Ease of doing business: Setting up ecommerce shop not a click away.
New Delhi, India | Red Newswire |By ET Bureau | Nov 18 2015 03.52 AM IST.
Few sectors in India in recent months have witnessed the kind of heavy-duty action and the inevitable, accompanying, hype as ecommerce. Hardly a day goes by without a deal being announced or a startup being created. Indeed, more than 1,000 new businesses have sprouted and Rs 70,000 crore in risk money has been pumped into apps and websites. All this in just the last five years. There is talk that India finally has not one but three cities — Bengaluru, Hyderabad, Gurgaon — akin to Silicon Valley.
But scrub away this encrusted hype, one will notice that there are some stark differences between our ‘Silicon Valleys’ and the real McCoy. For starters, back in the Valley, an entrepreneur can launch a business in three hours flat without visiting an office — simply through his smartphone. A business bank account in the US is a single window to starting a company. In India, it takes at least three months, multiple visits to multiple departments — sales tax, registrar of companies and income tax, to name a few — with each seeking a similar set of documents such as proof of address, details of venture to be started, PAN, TAN etc to start a business.
“All big technology companies have started in a garage. Half the world’s startups wouldn’t have happened if ease of doing business was not there. In India, everything works in silos. Government departments don’t recognise digital economy. Things do move, but not at a pace that easily encourages startups to mushroom,” says Sandeep Aggarwal, founder, Shopclues.com and Droom.in.
Much of the time goes in meeting officials in multiple departments and all of them need entrepreneurs to submit a similar set of documents. “If in other countries (like the US) having a bank account is a single entry point, why don’t we have a single window to start a company in India? Why do multiple things? It is as if India does not have confidence in its own systems,” says Aggarwal.
Change has not been easy despite these being ageold problems, according to entrepreneurs and experts. Vijay Shekhar Sharma, founder, Paytm, says ministers understand the problems, secretaries appreciate the challenges and things are changing to ease kickstarting business. “But it’s the implementation on the ground that takes time.”
Shekhar offers an analogy to illustrate his point. He says the government’s efforts are like putting a drop of ink in a glass of water. “At the top the change is instant, but it takes lot of time to percolate. We do business on the ground and that leads to problems, even with well-meaning officials around us.”
While starting a venture takes a minimum three months, ecommerce companies find execution tough. For instance, shipping anything more than Rs 5,000 in Uttar Pradesh requires a buyer to procure a document called Form 31 from local authorities. They then run into different sales tax and octroi across states. Says Sharma, “It’s tough to ship a smartphone to buyers in UP.” Adds K Ganesh, cofounder, GrowthStory, a platform that has incubated 16 startups, “The goods and services tax (GST) could change this by having a single levy across states, but its implementation is nowhere in sight.”
The problem starts with archaic laws governing online businesses. “Ecommerce is governed by the traditional Shops and Establishments Act. Nobody had thought about a warehouse model like marketplaces have and that leaves room for ambiguities in interpretation of law and harassment and delays for etailers,” says Ganesh. (On Monday, ET reported that the government is likely to end the confusion over ecommerce companies that operate marketplaces, so that states do not impose taxes on them.)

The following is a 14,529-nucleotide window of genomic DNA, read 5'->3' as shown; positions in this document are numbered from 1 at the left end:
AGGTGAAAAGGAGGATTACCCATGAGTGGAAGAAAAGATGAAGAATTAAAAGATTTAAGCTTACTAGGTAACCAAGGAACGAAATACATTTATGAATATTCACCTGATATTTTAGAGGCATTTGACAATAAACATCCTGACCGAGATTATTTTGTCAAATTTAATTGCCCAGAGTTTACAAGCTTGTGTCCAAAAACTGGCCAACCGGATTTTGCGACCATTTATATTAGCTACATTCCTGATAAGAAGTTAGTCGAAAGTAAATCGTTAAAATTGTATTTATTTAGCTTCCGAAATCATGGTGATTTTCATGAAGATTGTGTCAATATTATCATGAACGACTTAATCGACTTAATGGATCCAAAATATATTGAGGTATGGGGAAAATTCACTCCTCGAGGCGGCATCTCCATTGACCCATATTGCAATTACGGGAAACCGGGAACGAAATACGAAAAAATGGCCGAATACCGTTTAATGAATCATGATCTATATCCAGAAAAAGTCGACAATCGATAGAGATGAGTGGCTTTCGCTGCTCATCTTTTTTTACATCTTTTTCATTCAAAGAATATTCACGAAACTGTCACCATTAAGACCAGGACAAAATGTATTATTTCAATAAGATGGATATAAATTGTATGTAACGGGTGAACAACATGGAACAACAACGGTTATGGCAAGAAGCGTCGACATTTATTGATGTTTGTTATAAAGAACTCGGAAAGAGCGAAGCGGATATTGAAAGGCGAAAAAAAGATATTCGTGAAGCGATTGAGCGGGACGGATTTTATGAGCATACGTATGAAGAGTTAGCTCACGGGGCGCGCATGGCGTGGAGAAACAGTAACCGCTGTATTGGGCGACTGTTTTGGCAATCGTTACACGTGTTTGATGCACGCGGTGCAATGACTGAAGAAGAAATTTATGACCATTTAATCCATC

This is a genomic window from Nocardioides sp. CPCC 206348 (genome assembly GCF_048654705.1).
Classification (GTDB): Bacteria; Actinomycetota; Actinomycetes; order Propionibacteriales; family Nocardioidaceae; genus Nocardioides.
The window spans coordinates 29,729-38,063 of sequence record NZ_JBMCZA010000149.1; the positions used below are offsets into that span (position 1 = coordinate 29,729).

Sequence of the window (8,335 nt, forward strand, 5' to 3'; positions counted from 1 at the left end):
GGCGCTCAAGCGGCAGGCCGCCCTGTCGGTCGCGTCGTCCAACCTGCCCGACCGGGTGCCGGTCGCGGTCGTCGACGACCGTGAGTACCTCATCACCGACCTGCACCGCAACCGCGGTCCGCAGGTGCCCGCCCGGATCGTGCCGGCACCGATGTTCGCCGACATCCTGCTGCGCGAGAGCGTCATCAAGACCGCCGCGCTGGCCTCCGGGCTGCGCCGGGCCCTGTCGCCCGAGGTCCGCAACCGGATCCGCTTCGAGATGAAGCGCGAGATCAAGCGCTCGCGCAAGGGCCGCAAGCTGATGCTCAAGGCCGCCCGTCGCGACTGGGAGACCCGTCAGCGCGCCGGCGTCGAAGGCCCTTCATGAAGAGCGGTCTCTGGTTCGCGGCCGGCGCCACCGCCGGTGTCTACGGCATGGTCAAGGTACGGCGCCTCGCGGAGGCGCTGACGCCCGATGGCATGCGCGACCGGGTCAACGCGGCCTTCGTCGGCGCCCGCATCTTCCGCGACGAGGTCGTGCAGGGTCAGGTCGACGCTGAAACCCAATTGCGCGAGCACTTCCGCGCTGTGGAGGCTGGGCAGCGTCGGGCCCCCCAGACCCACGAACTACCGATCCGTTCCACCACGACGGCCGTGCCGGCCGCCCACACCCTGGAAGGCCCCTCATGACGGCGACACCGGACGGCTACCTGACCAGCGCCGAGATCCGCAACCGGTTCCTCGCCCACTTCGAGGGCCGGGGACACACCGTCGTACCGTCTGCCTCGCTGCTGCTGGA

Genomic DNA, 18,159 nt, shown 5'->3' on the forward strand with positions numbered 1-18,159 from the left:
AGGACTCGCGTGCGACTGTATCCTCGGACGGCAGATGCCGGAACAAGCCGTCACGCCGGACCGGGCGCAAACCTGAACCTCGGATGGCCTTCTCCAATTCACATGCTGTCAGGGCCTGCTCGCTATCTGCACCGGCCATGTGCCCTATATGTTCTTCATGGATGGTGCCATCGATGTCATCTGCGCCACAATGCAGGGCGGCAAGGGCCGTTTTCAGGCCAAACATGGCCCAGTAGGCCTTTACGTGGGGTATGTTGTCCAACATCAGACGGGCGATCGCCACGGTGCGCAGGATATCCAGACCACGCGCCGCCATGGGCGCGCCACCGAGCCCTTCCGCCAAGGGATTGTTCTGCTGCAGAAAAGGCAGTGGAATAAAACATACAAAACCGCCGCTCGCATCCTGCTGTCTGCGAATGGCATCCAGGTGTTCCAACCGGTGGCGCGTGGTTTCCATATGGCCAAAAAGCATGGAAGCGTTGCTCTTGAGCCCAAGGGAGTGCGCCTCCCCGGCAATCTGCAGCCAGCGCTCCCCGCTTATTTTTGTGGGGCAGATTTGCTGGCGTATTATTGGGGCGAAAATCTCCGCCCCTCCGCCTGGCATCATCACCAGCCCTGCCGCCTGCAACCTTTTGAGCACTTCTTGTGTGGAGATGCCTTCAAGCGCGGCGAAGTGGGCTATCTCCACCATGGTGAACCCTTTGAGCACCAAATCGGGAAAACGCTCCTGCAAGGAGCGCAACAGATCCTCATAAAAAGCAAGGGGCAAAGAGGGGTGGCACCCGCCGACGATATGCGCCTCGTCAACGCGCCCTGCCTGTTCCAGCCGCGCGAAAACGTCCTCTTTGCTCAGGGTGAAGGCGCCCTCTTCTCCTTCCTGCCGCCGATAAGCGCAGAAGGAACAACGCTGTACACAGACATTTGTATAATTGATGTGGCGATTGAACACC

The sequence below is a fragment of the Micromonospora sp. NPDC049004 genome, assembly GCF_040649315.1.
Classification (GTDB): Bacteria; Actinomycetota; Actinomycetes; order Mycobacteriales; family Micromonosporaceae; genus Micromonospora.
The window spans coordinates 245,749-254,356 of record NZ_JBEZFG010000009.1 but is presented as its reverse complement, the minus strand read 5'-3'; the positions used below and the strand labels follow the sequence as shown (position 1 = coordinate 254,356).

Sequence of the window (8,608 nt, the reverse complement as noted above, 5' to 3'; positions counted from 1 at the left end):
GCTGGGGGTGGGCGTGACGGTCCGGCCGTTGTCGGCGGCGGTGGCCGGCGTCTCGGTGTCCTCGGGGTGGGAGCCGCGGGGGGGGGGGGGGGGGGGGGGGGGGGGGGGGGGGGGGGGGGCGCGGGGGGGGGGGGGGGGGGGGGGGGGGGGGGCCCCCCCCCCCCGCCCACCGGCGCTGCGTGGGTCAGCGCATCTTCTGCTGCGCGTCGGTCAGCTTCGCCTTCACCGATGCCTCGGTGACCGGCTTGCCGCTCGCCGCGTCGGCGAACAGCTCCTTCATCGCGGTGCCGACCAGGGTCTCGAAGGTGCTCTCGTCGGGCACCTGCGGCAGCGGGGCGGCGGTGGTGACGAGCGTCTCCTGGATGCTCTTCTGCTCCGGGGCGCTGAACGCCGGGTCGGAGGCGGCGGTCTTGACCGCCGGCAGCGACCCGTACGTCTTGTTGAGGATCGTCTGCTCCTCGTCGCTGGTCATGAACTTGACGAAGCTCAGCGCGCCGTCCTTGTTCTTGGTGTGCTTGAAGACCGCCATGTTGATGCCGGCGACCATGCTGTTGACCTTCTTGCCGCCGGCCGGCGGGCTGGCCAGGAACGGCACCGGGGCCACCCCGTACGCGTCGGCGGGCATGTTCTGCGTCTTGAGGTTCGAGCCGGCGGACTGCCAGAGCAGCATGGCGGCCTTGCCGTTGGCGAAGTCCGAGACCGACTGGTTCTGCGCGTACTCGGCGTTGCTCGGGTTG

Giving an example of the extent of problems, an entrepreneur says an FIR and arrest warrant were issued against him after he was accused of a fraud of `5,000 on his platform that connects buyers and sellers. This was in Bhopal. “I had to meet the chief minister to sort out the problem. We have transactions happening every second. To check fraud we have mechanism but we can’t be in such a bizarre situation where founder is issued an arrest warrant for a Rs 5,000 fraud,” says the entrepreneur.
While GST could ease the multiple taxation problem, there are items that can’t be sold online as they are governed by laws formulated half a century back. For instance, ecommerce companies can’t sell medicines online as it’s prohibited by the Drug Act. “A chemist can home deliver medicines, but I can’t do it. When drug distribution laws were define there we no online pharmacies,” says Ganesh.
SHUTTING JUST AS HARD
If starting is a busy is not easy, what about shutting a business? The nature of startups is such that most will fail, but shutting ship too is awfully difficult. An entrepreneur looking to shut down a failed venture has to show three years of audited finances. The business must be kept running for one year after filing the proposal to shut shop. “A startup might figure within 18 months that it is not a viable venture and would want to move on to another venture,” says Padmaja Ruparel, president, Indian Angel Network. “The government has to appreciate that not all seeds will become trees.”
If a venture wants to go public, it must first list in India before going overseas. It should also make profits for three years prior to going public. Even with these obstacles, it pays to go public. Unlisted ventures have to grapple with a long-term capital gains tax of 30% and short-term capital gain tax of 20%. For listed companies, it is 0% and 15% respectively. Instead of rewarding companies taking bigger risks, the government is punishing them, according to Ruparel.
“The consumer has changed and the government is willing to change, “says Sharma. “But laws of the country are not changing at the same pace.”